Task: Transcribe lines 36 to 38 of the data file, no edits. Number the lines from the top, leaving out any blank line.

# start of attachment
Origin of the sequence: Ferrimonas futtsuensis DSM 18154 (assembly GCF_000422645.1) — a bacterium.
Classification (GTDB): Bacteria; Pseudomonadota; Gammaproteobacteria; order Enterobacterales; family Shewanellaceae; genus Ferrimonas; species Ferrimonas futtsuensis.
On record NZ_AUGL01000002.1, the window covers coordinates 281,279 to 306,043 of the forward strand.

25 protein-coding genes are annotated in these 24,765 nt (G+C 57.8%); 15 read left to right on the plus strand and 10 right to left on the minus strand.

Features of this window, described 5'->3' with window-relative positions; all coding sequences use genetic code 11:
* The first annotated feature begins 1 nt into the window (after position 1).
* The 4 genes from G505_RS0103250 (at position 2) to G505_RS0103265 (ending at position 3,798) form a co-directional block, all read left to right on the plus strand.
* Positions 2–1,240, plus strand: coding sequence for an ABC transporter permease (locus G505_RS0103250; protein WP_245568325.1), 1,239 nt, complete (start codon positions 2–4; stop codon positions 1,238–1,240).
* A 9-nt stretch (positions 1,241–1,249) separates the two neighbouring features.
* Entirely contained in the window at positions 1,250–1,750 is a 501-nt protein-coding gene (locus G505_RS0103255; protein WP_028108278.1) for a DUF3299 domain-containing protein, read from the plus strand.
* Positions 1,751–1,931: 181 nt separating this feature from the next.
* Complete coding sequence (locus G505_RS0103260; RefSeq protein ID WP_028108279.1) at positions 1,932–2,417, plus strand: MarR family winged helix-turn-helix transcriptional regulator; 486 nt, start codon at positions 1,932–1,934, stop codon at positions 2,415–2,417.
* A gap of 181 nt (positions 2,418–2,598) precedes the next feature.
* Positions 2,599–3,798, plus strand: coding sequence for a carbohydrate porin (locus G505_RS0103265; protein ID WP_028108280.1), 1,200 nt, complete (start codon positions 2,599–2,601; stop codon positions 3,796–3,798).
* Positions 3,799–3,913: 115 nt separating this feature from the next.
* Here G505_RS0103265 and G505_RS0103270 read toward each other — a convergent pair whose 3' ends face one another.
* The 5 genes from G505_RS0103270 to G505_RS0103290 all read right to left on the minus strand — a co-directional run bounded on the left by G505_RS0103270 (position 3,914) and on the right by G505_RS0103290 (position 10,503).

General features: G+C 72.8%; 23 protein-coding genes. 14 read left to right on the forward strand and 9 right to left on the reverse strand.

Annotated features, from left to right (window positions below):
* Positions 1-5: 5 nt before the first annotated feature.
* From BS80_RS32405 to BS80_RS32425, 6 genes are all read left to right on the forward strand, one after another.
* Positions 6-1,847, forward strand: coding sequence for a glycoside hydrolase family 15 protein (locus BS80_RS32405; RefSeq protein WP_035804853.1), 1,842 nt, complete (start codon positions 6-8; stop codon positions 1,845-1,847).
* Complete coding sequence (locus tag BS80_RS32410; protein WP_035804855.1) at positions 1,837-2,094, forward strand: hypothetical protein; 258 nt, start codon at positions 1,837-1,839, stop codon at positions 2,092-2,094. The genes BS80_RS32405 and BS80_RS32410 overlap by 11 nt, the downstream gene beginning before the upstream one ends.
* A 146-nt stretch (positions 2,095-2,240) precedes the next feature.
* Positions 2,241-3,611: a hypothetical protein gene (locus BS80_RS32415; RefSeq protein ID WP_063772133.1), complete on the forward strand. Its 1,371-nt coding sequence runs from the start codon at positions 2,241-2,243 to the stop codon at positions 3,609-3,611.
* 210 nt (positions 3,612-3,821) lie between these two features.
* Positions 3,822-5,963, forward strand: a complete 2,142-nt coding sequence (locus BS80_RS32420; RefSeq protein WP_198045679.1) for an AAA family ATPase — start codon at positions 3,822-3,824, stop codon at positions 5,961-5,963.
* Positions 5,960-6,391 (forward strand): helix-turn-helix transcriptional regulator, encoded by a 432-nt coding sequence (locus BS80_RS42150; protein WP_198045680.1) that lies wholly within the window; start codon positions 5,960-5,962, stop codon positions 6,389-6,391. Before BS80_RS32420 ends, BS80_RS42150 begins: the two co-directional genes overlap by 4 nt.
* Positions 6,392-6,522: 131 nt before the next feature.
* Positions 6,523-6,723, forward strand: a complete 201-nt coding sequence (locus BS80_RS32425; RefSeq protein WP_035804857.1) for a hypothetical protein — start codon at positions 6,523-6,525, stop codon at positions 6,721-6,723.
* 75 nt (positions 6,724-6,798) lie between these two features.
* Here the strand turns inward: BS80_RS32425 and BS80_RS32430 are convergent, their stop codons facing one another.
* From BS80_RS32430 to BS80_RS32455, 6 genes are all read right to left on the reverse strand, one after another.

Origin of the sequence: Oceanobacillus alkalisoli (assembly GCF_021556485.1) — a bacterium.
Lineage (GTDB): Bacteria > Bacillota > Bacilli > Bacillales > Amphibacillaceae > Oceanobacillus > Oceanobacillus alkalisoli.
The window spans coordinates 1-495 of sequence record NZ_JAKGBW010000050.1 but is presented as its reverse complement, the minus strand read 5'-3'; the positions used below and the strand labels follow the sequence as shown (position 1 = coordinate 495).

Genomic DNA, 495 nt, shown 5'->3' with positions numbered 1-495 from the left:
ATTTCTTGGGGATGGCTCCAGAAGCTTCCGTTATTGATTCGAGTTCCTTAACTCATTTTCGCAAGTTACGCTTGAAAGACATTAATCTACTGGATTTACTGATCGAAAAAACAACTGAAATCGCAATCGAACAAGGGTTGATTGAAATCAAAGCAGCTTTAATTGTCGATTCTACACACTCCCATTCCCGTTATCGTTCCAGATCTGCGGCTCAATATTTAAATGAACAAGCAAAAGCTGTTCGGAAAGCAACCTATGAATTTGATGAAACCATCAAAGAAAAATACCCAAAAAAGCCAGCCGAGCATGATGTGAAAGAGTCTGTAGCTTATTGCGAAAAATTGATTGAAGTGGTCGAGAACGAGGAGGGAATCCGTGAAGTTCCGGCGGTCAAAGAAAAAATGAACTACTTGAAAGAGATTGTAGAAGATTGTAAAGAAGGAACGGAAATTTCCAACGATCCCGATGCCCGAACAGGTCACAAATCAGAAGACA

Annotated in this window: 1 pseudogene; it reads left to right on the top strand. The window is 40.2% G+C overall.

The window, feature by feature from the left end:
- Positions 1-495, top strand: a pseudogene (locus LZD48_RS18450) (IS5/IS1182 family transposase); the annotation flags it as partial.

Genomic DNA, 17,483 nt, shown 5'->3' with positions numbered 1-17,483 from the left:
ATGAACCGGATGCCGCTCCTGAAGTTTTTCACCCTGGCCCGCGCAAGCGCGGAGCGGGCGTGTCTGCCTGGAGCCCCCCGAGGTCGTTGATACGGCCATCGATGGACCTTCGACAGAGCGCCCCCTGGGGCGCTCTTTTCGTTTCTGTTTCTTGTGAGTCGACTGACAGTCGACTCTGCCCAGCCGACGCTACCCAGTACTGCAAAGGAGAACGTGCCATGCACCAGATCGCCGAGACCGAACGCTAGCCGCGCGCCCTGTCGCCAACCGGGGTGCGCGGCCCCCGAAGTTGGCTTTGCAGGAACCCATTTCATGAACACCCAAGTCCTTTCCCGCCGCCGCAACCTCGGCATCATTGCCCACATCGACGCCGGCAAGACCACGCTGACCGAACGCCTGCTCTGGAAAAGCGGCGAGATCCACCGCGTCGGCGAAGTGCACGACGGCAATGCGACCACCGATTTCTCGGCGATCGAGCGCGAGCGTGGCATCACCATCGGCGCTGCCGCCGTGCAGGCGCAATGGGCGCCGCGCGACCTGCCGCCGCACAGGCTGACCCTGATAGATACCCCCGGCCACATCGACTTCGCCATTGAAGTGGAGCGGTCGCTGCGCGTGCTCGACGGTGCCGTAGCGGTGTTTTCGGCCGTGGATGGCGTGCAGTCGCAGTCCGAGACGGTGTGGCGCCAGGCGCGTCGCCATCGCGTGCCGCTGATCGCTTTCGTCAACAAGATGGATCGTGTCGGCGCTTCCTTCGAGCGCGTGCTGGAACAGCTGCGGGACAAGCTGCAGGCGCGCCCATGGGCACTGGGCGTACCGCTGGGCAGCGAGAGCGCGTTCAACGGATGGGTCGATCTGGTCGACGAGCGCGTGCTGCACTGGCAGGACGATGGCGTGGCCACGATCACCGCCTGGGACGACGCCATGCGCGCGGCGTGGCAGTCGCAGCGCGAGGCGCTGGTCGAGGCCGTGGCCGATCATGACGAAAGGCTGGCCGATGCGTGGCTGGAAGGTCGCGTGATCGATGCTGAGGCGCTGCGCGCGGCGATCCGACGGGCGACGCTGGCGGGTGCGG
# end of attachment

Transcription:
The window spans coordinates 1-495 of sequence record NZ_JAKGBW010000050.1 but is presented as its reverse complement, the minus strand read 5'-3'; the positions used below and the strand labels follow the sequence as shown (position 1 = coordinate 495).

Genomic DNA, 495 nt, shown 5'->3' with positions numbered 1-495 from the left:
ATTTCTTGGGGATGGCTCCAGAAGCTTCCGTTATTGATTCGAGTTCCTTAACTCATTTTCGCAAGTTACGCTTGAAAGACATTAATCTACTGGATTTACTGATCGAAAAAACAACTGAAATCGCAATCGAACAAGGGTTGATTGAAATCAAAGCAGCTTTAATTGTCGATTCTACACACTCCCATTCCCGTTATCGTTCCAGATCTGCGGCTCAATATTTAAATGAACAAGCAAAAGCTGTTCGGAAAGCAACCTATGAATTTGATGAAACCATCAAAGAAAAATACCCAAAAAAGCCAGCCGAGCATGATGTGAAAGAGTCTGTAGCTTATTGCGAAAAATTGATTGAAGTGGTCGAGAACGAGGAGGGAATCCGTGAAGTTCCGGCGGTCAAAGAAAAAATGAACTACTTGAAAGAGATTGTAGAAGATTGTAAAGAAGGAACGGAAATTTCCAACGATCCCGATGCCCGAACAGGTCACAAATCAGAAGACA